Saturday, June 28, 2008

US Energy Secretary: Don't Blame the Speculators

JIDDAH, Saudi Arabia - The U.S. energy secretary said Saturday that insufficient oil production, not financial speculation, was driving soaring crude prices.

Secretary Samuel Bodman said that oil production has not kept pace with growing demand, especially from developing countries like China and India.

"Market fundamentals show us that production has not kept pace with growing demand for oil, resulting in increasing prices and increasingly volatile prices," Bodman told reporters. "There is no evidence that we can find that speculators are driving futures prices" for oil.

He said commodities markets have experienced a huge influx of money from financial investors in recent years, but they have been following the market upward rather than driving the increase in the price of oil.

30 Comments:

At 6/28/2008 7:33 AM, Blogger juandos said...

"There is no evidence that we can find that speculators are driving futures prices" for oil"...

Hmmm, I wonder if said speculators AREN'T making bets on the oil market per se but betting on the actions of Democrats and other like minded individuals instead?

 
At 6/28/2008 9:33 AM, Blogger Sophist said...

This is political double-talking...

While there is an ongoing investigation of oil market manipulation the Energy secretary is trying to pressure OPRC to increase production. He wants to drive out speculators using fundamentals, not realizing that this will be a temporary solution.

OPEC has said many times that there is a significant speculative premium in oil prices.

More importantly, I'm surprised about the peculiar statement of the Secretary. Markets are not magical price setting mechanisms. Participants drive price. Oil worth what market participants are willing to pay for it. Arguing to speculators just follow prices up is a peculiar statement given the indications that speculators cause now a significant portion of trading volume.

Taxes and speculation is the cause of rising oil prices and the Secretary cannot fool OPEC.

He will only cause an adverse reaction and they will lower supply if they get upset with such statements.

 
At 6/28/2008 9:43 AM, Blogger rufus said...

Our imports from Mexico, and Venezuela are running 32% below this time last year.

The North Slope is dwindling, and the North Sea is Plunging. Nigerian exports are way off due to political mayhem. Saudi exports are running below the 2005 level, and Russian production is starting to fall.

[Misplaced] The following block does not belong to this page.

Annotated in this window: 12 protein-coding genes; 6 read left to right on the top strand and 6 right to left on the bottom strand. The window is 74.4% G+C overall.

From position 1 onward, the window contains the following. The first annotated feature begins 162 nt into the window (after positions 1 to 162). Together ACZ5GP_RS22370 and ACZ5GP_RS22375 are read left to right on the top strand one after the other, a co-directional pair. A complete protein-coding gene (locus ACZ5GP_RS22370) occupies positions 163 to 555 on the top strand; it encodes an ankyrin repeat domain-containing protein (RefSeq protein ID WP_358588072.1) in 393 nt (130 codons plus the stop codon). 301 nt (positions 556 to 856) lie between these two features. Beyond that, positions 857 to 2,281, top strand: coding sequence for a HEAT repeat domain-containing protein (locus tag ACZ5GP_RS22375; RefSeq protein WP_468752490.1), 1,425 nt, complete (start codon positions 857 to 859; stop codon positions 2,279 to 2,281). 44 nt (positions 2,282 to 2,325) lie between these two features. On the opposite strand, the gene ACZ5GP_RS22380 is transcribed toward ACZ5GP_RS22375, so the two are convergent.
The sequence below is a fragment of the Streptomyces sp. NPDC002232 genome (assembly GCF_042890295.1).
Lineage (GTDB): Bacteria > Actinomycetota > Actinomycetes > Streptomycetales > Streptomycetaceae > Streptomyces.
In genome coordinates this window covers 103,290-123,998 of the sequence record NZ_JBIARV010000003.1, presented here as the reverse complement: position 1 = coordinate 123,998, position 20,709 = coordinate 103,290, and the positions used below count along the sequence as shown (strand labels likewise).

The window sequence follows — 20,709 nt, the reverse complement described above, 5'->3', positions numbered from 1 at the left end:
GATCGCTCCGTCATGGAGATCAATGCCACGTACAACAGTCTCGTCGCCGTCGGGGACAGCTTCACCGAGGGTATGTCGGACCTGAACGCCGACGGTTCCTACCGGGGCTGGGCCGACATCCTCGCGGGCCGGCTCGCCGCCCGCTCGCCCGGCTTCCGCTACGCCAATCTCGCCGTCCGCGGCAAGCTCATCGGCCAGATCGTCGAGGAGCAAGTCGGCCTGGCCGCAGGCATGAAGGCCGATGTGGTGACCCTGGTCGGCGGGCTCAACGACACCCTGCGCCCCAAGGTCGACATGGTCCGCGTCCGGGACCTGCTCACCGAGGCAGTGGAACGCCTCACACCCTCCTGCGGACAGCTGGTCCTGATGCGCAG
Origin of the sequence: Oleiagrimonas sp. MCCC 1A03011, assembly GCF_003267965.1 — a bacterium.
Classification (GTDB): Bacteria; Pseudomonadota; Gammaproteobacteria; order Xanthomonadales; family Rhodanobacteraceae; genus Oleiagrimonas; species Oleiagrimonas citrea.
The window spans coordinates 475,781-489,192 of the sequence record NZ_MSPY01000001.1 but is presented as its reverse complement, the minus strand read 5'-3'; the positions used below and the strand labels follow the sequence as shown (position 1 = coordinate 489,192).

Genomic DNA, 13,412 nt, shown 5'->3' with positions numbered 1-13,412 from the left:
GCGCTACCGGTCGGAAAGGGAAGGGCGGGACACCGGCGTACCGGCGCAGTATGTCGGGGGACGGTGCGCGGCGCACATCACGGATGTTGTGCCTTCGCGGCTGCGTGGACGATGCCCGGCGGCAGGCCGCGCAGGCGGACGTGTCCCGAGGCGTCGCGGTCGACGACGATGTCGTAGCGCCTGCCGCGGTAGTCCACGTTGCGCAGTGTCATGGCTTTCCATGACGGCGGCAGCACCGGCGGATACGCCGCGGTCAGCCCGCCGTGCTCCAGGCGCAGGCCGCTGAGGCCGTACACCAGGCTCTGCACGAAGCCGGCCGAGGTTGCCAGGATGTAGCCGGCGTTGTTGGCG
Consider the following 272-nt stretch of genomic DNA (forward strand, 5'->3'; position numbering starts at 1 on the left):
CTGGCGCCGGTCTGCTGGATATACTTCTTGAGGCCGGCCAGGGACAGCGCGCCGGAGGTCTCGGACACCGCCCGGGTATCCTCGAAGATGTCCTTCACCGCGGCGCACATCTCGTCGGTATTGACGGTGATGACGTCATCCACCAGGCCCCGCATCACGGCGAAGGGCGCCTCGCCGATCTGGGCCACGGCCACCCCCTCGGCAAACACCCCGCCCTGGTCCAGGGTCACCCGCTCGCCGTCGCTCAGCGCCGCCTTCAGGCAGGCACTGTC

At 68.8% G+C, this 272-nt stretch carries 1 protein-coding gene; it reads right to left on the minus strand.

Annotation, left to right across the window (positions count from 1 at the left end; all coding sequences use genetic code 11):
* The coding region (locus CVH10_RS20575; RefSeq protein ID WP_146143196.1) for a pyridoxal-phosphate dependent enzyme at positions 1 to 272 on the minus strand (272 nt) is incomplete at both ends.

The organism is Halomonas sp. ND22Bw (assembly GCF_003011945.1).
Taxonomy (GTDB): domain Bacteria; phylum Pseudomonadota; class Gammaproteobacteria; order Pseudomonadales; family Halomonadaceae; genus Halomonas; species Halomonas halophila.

Meanwhile, 75 Million New Cars hit the road last year.

Yeah, it's Supply/Demand.

 
At 6/28/2008 9:46 AM, Blogger rufus said...

Folks, we're going into the 4th year of Flat Global Production. In the same period Global GDP has been increasing 5%/yr.

Why would you need "speculators" to drive prices up in a situation like that?

 
At 6/28/2008 9:52 AM, Blogger Sophist said...

rufus, the question is not whether price of oil should be up. It should be higher than two years ago of course. The question is what is the speculative premium.

Nothing that you stated justifies triple oil price is a year or so when demand in US is going down.

 
At 6/28/2008 10:01 AM, Blogger rufus said...

Sophist, Oil is a Global Market. $140 Barrel is a "Global" Price, not a U.S. Price.

Valero is bidding against Sinopec. Exxon is bidding against Total.

Who can say what the correct price of a sandwich is when 10 starving men realize there are only 9 sandwiches left?

 
At 6/28/2008 10:16 AM, Blogger Sophist said...

rufus, there is no oil starvation. Oil production is plenty to keep up with demand. US is the biggest consumer of oil.

In the last year we had a tripling of oil prices, demand was up a mere 2% while production was also up. there is a problem with refined products but we are talking here about crude price.

 
At 6/28/2008 11:02 AM, Blogger juandos said...

"While there is an ongoing investigation of oil market manipulation"...

So sophist, just how many investigations has that been now?

Question: How Many Times Has the FTC Found Evidence of Price Gouging by Energy Companies?
Answer: Zero


The Energy Scorecard of the OPEC Congress

When the Dems are in trouble for their own actions the first thing they do is call for an investigation in an attempt to divert blame from where it belongs...

Democrats at root of energy problems

"Taxes and speculation is the cause of rising oil prices and the Secretary cannot fool OPEC"

Scapegoating the Speculators

BTW there is more than enough blame to go around, the Republicans most definitely deserve a health share of that blame too..
Democrats Manufacture "Economic Crimes"

 
At 6/28/2008 11:10 AM, Blogger rufus said...

Well, Sophist, Good Luck with your short. Since I drive, and I'm not betting on the market, I'm pulling for you.

 
At 6/28/2008 11:48 AM, Anonymous diz said...

Nothing that you stated justifies triple oil price is a year or so when demand in US is going down.

Demand is a function of price.

Demand is going down in the US because oil price has tripled.

Rightward shifting demand curves (Due to higher vehicle penetration in China, India, etc., movement along demand curves as prices increase (in the US.) The impact these shifts have on a equilibrium price.

This sort of thing is covered on about page five of any basic economics textbook.

Basic economics can explain the current situation rather well.

 
At 6/28/2008 12:09 PM, Blogger Rick Ballard said...

"Folks, we're going into the 4th year of Flat Global Production."

If one believes Peaker fairy tales. OTOH, if one gives at least minimal credence to the Energy Information Administration's annual International Energy Outlook 2008, paying some attention to Figure 4 "World Liquid Production 2005-2030" one might note that the "flat spot" of '05-'07 coming to a rather abrupt end this year, with production increasing by 2.6 mbd.

 
At 6/28/2008 12:47 PM, Blogger rufus said...

Rick, keep in mind that "liquids" includes the, approx., 1.5 million bpd increase in biofuels.

You will, also, note that the years for which they have complete records, 2005, 2006, and 2007 were perfectly flat even with the increased biofuels production. The year for which they only have 3 months data (they run about 3 months behind) they "Predict" a sizable increase.